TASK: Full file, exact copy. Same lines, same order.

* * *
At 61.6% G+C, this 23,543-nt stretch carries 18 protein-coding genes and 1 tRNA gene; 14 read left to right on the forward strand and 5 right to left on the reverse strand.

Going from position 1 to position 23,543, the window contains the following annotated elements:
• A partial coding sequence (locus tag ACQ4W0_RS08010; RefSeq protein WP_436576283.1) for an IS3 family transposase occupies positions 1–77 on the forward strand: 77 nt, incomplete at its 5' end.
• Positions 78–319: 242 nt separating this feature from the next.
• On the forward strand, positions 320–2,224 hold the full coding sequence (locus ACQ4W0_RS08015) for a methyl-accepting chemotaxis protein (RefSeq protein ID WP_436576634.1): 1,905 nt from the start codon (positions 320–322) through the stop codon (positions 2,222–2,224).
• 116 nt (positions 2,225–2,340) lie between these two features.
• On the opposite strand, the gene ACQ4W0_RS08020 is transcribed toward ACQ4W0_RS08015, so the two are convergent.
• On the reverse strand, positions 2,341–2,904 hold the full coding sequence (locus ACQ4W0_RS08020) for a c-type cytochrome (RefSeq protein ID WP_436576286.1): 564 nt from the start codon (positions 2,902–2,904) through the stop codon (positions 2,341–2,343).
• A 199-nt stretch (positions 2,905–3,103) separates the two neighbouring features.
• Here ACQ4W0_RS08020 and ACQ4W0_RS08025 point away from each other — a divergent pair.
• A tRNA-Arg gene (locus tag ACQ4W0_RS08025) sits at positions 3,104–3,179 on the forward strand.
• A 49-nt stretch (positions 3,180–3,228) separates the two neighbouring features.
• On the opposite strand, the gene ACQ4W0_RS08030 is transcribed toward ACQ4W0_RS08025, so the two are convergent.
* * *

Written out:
At 61.6% G+C, this 23,543-nt stretch carries 18 protein-coding genes and 1 tRNA gene; 14 read left to right on the forward strand and 5 right to left on the reverse strand.

Going from position 1 to position 23,543, the window contains the following annotated elements:
• A partial coding sequence (locus tag ACQ4W0_RS08010; RefSeq protein WP_436576283.1) for an IS3 family transposase occupies positions 1–77 on the forward strand: 77 nt, incomplete at its 5' end.
• Positions 78–319: 242 nt separating this feature from the next.
• On the forward strand, positions 320–2,224 hold the full coding sequence (locus ACQ4W0_RS08015) for a methyl-accepting chemotaxis protein (RefSeq protein ID WP_436576634.1): 1,905 nt from the start codon (positions 320–322) through the stop codon (positions 2,222–2,224).
• 116 nt (positions 2,225–2,340) lie between these two features.
• On the opposite strand, the gene ACQ4W0_RS08020 is transcribed toward ACQ4W0_RS08015, so the two are convergent.
• On the reverse strand, positions 2,341–2,904 hold the full coding sequence (locus ACQ4W0_RS08020) for a c-type cytochrome (RefSeq protein ID WP_436576286.1): 564 nt from the start codon (positions 2,902–2,904) through the stop codon (positions 2,341–2,343).
• A 199-nt stretch (positions 2,905–3,103) separates the two neighbouring features.
• Here ACQ4W0_RS08020 and ACQ4W0_RS08025 point away from each other — a divergent pair.
• A tRNA-Arg gene (locus tag ACQ4W0_RS08025) sits at positions 3,104–3,179 on the forward strand.
• A 49-nt stretch (positions 3,180–3,228) separates the two neighbouring features.
• On the opposite strand, the gene ACQ4W0_RS08030 is transcribed toward ACQ4W0_RS08025, so the two are convergent.